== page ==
And again we have a use-case for image data not stored on harddisk.
(The other two use-cases are base64 encoded images in org buffers and displaying previews of youtube videos.)
Get org-yt and paste the following elisp code into your init-file.
After evaluating your init-file you can use links analog to the example:
Here's a pretty long but efficient solution.
Install simple-httpd and M-x httpd-start.
Install markdown from your system's package manager.
Open your markdown buffer and run markdown-export. That produces a HTML file in the same directory.
Open that HTML file.
Install impatient-mode and M-x impatient-mode.
Go back to your markdown file.
Finally, evaluate ...
This StackOverflow question is the same as yours. And the accepted answer by the OP is a good one. There are other good answers there, as well.
Similarly, this question to email@example.com is essentially the same also.
My own answer to both questions is to use Icicles and to define this command:
(defun my-find-file ()
Others will no doubt mention packages that are made specifically for handling images. This answer, about some more general features, might nevertheless help.
Dired+ provides a few enhancements regarding image files.
Most of these require standard library image-dired.el. One of them, command diredp-do-display-images, which displays all of the marked image ...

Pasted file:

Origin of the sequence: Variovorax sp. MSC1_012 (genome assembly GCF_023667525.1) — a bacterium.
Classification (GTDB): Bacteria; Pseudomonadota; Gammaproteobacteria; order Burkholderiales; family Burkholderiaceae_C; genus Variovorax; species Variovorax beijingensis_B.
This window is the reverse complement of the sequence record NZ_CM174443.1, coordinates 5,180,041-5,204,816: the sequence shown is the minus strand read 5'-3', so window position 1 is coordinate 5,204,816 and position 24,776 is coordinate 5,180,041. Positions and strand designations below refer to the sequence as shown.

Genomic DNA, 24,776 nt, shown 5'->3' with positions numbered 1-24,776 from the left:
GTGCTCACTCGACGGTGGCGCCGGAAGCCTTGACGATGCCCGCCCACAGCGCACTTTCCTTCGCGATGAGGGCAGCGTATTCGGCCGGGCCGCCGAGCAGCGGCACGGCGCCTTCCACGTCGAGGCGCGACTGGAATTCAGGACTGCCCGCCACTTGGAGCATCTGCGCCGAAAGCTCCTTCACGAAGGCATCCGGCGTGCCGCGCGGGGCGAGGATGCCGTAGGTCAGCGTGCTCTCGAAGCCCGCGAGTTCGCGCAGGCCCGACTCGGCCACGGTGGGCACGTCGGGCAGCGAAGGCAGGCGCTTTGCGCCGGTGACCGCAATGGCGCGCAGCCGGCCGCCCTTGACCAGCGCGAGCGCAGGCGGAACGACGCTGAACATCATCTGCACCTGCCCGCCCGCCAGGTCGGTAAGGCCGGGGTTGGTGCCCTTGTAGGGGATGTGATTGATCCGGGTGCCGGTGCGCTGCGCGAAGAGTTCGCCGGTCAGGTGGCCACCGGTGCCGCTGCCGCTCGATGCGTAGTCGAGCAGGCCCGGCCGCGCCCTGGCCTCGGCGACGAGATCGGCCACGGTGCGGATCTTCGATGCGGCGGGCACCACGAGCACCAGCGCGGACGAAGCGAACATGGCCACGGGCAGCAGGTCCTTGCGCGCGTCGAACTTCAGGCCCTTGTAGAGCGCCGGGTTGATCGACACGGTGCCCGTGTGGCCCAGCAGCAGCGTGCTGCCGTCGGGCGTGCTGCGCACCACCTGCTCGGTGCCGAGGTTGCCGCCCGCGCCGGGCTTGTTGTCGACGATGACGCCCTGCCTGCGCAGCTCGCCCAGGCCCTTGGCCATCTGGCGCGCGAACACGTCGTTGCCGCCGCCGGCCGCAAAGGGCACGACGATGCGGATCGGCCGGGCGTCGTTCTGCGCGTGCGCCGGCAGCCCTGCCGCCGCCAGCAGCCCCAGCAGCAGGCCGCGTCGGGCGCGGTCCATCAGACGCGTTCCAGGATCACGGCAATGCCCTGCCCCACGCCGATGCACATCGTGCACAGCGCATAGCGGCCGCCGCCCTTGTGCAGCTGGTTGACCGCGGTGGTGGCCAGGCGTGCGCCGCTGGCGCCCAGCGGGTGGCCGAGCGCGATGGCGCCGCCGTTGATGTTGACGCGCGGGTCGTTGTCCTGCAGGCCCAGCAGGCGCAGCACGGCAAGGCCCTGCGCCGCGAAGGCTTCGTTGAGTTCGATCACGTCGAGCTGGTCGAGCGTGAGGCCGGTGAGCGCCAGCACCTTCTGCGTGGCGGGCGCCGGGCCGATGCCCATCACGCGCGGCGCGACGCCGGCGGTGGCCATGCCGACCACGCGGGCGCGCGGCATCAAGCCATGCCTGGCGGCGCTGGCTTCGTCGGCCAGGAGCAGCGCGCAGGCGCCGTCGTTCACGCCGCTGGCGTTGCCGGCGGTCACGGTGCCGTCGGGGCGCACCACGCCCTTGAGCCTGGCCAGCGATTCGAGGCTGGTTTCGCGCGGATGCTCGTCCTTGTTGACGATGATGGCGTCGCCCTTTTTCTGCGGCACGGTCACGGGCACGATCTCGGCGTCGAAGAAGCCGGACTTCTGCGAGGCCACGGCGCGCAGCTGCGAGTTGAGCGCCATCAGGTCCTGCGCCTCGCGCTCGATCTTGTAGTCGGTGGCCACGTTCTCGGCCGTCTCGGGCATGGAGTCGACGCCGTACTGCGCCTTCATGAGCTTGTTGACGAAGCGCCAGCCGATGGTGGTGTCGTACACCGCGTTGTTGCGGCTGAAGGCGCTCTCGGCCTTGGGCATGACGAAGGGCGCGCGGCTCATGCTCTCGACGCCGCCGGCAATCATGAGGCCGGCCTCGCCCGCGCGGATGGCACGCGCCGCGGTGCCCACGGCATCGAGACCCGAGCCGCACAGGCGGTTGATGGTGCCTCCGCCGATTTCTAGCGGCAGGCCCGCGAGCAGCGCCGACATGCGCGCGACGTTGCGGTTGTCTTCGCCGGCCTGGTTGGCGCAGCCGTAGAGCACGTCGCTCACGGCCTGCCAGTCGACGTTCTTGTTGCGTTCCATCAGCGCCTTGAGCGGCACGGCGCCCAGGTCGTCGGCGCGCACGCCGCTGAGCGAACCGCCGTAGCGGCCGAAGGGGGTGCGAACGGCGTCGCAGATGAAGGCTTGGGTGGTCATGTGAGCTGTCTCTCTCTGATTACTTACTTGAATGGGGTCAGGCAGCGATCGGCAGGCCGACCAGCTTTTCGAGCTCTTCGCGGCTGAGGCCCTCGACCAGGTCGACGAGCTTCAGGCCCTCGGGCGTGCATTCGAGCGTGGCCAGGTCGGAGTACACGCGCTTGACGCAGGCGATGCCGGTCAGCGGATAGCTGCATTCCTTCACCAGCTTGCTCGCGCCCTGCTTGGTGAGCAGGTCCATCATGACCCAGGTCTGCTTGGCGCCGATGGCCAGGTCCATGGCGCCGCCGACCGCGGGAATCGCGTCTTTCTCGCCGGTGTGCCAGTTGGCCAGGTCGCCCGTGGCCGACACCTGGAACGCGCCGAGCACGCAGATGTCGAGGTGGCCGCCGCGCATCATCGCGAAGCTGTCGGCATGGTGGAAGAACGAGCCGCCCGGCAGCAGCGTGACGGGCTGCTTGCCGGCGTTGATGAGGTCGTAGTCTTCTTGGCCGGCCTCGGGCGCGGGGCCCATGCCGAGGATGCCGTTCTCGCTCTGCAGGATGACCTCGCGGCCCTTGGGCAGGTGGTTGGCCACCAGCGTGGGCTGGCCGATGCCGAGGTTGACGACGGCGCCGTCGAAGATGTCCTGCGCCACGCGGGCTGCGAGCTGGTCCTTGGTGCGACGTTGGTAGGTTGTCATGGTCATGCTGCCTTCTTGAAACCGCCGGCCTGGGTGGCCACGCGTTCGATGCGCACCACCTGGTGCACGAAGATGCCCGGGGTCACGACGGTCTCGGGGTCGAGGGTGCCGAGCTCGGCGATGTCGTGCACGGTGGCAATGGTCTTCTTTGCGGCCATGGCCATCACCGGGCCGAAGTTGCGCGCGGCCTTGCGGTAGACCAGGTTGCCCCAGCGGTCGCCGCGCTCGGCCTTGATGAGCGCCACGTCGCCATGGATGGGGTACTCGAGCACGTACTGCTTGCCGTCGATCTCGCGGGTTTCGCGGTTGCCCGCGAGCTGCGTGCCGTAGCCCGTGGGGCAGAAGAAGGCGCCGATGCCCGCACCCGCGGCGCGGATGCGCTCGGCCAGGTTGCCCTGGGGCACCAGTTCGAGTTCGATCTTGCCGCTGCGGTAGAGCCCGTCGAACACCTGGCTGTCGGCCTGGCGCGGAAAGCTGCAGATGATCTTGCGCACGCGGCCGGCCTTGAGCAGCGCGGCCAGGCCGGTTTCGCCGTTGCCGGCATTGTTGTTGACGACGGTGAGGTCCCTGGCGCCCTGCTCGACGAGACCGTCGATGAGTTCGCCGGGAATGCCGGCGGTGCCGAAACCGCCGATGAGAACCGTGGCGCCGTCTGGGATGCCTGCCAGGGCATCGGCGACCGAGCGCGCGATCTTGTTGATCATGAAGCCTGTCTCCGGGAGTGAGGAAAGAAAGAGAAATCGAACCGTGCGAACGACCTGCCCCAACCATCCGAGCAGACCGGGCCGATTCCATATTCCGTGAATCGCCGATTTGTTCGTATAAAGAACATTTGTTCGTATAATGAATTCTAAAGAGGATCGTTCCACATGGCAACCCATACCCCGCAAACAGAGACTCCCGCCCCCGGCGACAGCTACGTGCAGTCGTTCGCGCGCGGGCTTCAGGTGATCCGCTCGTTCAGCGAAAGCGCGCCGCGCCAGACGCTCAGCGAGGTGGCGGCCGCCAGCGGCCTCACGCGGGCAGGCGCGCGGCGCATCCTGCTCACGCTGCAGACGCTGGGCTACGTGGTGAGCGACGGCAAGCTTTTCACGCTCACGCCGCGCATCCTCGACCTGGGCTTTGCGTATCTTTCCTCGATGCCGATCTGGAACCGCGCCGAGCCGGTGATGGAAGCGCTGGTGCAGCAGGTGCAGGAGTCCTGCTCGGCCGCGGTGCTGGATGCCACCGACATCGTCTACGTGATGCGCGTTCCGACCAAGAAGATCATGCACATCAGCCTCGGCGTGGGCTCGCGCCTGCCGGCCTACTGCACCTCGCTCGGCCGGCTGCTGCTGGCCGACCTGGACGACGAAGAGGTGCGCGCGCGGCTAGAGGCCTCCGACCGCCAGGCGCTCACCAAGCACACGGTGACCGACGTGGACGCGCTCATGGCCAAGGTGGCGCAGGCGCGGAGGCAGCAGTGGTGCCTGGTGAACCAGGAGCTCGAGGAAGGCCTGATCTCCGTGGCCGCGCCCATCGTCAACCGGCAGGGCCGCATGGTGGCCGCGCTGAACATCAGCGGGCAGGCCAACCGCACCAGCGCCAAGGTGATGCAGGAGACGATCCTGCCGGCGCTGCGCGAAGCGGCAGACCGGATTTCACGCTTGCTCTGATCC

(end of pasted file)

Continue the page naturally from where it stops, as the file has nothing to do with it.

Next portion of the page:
Live preview of Markdown in Emacs is discussed in the terrific Guide to Markdown Mode for Emacs and also at the Emacs wiki.
The markdown-preview-eww package will use Emacs' build-in eww browser to preview Markdown in a separate pane within Emacs:
A few other solutions will auto-refresh external web browsers as one types, notably Impatient Mode and Livedown....
Partial answer: you can have two buffers with the same content but different buffer-specific settings, such as different cursor positions (that aren't forgotten if the buffer isn't displayed in a window), different major modes, etc. This is called indirect buffers. Press C-x 4 c to create an indirect buffer for the current buffer and show it in a window. You ...
If you run Emacs on your local machine, and open files on the remote machine via Tramp, you can view remote files as if they were on your local machine, you don't need to do anything special. ESS also uses Tramp to run an R process on your remote machine:
My workflow is:
open emacs locally
edit file on remote machine, via C-x C-f /ssh:remotehost:myRScript.R